Willoughby Williams ’39 was for decades a stalwart Rice man, one of those alums who show up for everything and contribute more than their fair share. He worked diligently, even passionately, to make the university better. He served as the president of the Association of Rice Alumni in the semi-centennial year of 1962 and was an active and long-serving member of the Rice Fund Council. You can see his class ring in this portrait:
Mr. Williams’s most important contribution to Rice, though, may well have been his work as one of the major forces behind the creation of the ARA Historical Commission in the mid-1970s. This volunteer group managed to accumulate an impressive collection of memorabilia and reminiscences from the early classes, a collection that I am just now discovering. Williams sadly did not live to see the fruit of this effort, but after his sudden death in 1977 it continued in his name. This touching tribute to him appeared in the second newsletter produced by the Commission:
Oddly enough, this has something to do with the arrival of the new freshmen this week, as the start of Willoughby Williams’s long relationship with Rice is recorded in a clipping I found in Mary Jane Hale Rommel’s scrapbook. It’s not an especially auspicious beginning:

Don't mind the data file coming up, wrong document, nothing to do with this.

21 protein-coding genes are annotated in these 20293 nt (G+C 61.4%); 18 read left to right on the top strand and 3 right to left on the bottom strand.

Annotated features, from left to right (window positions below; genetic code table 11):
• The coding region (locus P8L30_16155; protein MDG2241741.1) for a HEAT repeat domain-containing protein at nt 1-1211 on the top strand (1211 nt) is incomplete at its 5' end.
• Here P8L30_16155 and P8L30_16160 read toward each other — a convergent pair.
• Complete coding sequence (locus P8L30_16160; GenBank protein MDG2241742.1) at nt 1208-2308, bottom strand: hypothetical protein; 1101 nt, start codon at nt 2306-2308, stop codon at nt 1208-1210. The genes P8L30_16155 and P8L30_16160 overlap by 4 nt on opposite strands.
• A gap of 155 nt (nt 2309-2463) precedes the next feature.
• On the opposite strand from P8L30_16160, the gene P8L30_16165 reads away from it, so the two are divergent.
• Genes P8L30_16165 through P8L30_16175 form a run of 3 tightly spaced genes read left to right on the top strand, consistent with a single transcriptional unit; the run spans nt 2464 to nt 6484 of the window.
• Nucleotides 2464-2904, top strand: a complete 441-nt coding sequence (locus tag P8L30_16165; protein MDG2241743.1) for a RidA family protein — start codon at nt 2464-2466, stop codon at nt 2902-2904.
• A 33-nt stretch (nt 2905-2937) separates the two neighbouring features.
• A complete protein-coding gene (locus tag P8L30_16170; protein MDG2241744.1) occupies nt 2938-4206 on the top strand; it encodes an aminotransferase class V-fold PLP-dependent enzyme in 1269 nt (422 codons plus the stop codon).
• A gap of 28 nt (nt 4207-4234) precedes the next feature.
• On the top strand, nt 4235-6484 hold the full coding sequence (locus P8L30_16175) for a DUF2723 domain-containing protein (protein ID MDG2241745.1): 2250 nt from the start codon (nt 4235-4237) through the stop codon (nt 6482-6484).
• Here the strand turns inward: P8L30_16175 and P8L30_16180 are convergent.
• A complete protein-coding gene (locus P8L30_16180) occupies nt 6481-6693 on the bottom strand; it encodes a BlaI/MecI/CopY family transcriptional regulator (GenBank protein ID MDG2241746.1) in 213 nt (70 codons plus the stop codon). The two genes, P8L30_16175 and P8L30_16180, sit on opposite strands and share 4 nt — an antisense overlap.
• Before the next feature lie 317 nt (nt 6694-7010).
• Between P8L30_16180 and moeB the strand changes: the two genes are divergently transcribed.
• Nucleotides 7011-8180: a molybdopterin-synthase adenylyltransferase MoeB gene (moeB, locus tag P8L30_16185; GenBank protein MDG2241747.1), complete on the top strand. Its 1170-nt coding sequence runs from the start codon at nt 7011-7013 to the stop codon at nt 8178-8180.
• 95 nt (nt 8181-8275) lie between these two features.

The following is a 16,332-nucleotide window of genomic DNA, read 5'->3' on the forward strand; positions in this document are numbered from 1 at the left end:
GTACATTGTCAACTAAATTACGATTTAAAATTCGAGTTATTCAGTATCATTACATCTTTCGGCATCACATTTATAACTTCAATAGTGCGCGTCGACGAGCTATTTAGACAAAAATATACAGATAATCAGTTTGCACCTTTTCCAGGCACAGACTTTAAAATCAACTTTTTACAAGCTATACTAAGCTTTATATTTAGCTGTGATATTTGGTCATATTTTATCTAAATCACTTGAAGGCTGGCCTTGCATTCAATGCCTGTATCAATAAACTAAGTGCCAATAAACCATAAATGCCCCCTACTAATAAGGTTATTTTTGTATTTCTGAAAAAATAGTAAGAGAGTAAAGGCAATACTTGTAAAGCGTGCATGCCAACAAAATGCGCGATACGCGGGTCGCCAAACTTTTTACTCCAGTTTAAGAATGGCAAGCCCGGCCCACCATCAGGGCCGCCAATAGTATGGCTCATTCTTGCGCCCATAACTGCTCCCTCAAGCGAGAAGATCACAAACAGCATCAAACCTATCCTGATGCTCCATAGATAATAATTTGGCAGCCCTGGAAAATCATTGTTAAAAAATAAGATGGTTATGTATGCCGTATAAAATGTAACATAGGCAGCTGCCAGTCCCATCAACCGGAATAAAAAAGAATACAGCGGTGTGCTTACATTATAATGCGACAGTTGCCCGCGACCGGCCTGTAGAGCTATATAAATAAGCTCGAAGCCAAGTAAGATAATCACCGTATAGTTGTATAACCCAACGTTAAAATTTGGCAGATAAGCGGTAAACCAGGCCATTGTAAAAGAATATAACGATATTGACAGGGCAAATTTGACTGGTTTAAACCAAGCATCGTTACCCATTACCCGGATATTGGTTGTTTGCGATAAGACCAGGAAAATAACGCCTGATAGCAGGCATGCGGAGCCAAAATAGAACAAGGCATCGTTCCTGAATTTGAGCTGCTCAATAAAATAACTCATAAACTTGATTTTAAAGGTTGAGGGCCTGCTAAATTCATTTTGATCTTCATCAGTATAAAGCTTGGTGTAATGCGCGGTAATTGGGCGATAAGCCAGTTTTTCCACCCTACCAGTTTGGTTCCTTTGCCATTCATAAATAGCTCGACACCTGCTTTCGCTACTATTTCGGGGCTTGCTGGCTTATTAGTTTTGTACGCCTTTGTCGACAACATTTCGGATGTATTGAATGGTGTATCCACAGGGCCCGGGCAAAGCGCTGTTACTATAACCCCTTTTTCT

Next to the clippings is this photograph of a poor slime:
I looked at this picture for quite a while. Then I spent some time looking at the portrait above. Then I looked back at the kid in the dress and I thought, you know, that could be him. Except for the glasses. Then I went and looked up his picture in the Campanile:
I think that’s him.
We will not forget Willoughby Williams.
Bonus: Remember this picture from a post I wrote earlier this summer? That’s him holding the calculator.
I love the art deco sensibility of the slime decorations.
What is the device on his lapel? It isn’t a Scout fleur-di-lis, my first guess.
Scottish Rite pin perhaps?